A regulation is prima facie commercially reasonable if it has been in place for at least five years and has allowed oil and gas operations to continue during that period.

See the House Research Organization’s analysis of who’s for and who’s against. You won’t be surprised at the lineups.

What Supporters Say:

  • To satisfy concerns that Railroad Commission surface regulations are insufficient and not enforced, the Legislature should fully fund the Railroad Commission and focus on improving state policies and regulations instead of off-loading that task to municipalities (good luck on the “fully fund” part);
  • The law would affirm the preemptive nature of state oil and gas regulations and reduce litigation (a cause dear to the heart of our legislature, regardless of the side effects);
  • Municipal regulations that effectively ban attempts to exploit natural resources deprive mineral rights owners of their property.
  • The law would affirm the dominance of the mineral estate (as has been the law of Texas since minerals were discovered).
  • The impact of operations are only temporary and can be mitigated by above-ground regulations such as setbacks, fencing, etc.
  • Establishes regulatory certainty.

What Opponents Say:

  • Even basic ordinances intended to insure public health and safety would be prohibited;
  • Effects of operations are felt most acutely at the local level, and municipalities are better equipped than state agencies to understand the effects of operations in their communities.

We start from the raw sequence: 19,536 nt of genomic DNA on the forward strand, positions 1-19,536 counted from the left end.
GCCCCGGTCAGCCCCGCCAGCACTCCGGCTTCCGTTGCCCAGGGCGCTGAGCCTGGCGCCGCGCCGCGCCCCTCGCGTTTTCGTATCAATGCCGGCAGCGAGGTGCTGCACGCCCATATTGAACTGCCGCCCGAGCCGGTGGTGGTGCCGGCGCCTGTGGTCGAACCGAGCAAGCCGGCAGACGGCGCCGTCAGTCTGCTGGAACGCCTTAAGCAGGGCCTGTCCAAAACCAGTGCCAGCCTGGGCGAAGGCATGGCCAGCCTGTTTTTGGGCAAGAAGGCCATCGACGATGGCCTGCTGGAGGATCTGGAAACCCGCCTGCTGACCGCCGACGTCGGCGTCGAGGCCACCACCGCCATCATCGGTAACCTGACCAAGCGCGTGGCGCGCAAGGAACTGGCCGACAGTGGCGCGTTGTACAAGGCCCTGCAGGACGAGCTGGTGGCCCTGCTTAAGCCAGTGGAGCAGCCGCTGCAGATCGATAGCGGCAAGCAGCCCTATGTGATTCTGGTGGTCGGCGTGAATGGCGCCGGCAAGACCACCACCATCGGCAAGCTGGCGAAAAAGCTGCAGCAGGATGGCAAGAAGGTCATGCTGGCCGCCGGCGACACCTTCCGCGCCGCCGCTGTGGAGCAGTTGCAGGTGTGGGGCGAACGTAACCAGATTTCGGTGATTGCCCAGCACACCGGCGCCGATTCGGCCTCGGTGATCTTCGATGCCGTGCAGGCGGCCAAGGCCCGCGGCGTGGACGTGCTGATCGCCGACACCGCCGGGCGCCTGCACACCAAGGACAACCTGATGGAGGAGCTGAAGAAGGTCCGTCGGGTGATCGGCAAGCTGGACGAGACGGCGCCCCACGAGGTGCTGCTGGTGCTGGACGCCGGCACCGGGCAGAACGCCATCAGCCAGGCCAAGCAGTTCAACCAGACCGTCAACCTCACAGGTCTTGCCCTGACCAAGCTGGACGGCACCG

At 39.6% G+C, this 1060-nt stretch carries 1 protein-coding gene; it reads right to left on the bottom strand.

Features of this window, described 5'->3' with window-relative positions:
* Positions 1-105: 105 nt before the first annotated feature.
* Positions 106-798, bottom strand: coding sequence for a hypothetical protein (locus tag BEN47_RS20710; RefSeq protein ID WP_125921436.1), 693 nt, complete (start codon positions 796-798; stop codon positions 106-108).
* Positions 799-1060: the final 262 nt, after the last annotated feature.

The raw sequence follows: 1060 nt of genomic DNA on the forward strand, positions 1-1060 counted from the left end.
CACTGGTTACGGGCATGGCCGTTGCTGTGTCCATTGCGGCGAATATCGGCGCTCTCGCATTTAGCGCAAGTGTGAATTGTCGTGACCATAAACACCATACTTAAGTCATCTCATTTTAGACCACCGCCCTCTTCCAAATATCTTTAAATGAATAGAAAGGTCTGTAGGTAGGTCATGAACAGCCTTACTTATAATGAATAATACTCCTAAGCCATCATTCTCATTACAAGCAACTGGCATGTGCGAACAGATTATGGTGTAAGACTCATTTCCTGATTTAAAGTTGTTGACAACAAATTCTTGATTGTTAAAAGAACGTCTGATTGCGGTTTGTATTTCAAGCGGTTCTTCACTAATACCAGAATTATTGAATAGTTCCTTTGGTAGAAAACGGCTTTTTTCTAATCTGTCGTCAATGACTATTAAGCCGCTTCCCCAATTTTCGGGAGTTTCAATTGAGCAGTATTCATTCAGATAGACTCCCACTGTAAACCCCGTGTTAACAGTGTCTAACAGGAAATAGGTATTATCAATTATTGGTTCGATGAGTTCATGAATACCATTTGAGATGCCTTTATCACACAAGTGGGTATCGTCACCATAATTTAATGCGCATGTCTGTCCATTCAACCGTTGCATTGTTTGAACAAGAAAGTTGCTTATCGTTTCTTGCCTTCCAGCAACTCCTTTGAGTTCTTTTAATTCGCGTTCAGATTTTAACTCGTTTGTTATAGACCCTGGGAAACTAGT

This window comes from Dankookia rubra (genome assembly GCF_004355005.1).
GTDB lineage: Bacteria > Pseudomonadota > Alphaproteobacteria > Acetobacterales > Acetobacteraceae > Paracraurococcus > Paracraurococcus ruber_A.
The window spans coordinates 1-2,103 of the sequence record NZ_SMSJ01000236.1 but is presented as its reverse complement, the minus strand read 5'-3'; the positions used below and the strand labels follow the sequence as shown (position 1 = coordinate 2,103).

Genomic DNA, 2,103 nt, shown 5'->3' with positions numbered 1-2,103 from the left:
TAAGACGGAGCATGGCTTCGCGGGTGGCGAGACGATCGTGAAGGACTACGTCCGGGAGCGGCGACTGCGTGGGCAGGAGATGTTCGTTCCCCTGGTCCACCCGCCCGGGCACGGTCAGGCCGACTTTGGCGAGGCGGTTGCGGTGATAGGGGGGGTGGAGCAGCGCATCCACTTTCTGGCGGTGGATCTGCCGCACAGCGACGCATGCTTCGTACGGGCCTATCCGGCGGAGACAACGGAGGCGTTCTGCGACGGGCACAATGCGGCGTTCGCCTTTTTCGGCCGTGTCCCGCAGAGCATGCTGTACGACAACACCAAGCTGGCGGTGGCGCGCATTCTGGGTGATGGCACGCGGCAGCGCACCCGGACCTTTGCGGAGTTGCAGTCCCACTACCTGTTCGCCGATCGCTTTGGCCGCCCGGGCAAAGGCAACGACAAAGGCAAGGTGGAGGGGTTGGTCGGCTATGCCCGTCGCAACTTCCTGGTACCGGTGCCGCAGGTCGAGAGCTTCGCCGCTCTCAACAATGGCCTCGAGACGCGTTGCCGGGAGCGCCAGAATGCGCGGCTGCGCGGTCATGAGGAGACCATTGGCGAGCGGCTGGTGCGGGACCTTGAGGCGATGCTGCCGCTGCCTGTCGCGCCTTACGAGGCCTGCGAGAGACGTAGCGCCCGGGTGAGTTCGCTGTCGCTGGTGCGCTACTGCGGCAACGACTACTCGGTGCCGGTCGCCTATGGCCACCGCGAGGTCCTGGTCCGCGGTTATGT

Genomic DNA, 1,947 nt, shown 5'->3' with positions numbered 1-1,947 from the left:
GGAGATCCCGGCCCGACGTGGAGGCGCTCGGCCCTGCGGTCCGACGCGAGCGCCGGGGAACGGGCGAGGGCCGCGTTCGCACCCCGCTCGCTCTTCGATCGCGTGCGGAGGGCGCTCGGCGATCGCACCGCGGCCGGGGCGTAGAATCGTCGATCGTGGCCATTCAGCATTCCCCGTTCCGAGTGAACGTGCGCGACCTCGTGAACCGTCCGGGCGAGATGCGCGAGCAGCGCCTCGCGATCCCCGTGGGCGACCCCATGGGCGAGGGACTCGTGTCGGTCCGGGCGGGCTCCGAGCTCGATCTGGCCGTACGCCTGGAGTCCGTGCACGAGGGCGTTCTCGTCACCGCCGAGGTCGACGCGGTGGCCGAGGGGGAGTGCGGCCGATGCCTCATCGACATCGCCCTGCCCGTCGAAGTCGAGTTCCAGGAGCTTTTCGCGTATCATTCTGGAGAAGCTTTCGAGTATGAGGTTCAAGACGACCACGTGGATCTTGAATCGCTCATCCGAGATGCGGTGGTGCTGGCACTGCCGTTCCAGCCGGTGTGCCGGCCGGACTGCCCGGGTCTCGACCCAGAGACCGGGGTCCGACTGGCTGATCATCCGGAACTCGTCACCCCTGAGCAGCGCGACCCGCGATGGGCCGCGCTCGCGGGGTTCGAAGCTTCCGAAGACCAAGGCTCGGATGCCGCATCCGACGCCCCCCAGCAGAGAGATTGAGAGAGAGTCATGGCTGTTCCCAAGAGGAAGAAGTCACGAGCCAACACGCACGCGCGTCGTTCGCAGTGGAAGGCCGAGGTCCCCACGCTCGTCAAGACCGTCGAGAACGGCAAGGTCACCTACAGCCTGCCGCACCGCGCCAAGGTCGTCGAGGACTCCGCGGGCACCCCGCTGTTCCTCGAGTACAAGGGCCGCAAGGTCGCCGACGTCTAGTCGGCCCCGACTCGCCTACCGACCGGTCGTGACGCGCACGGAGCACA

• State agencies may not have the political will to enforce regulations to protect public health and the environment.
  • Gaps in state subsurface rules and regulations are filled by local ordinances, which would be preempted.
  • State regulations on oil and gas operations are notoriously weak.
  • Municipalities might have statutory obligations that cannot be performed without limiting subsurface activity.
  • Current law is sufficient to protect property rights. Regulatory takings are not inherently bad; property owners are compensated for a regulatory taking facilitated by municipal regulation.
  • Erosion of property rights is worthwhile if local regulations are necessary to protect neighborhoods from environmental degradation and public health consequences.
  • Oil and gas operations infringe on property rights of surface owners.

What Sam Phillips Did For You Yesterday

After watching Rhodes Baseball take three out of three from Millsaps, we had a holy experience Sunday in Memphis. The 8:00 a.m. Rite I service at Calvary Episcopal Church downtown was one, but I’m really talking about Sun Studio – “The birthplace of Rock and Roll”. Today’s musical interludes are the first studio recordings ever by these artists. What’s so new and different? Nothing, until you consider the best-selling tune of 1952 for perspective. Imagine the world before Rock and Roll and then listen: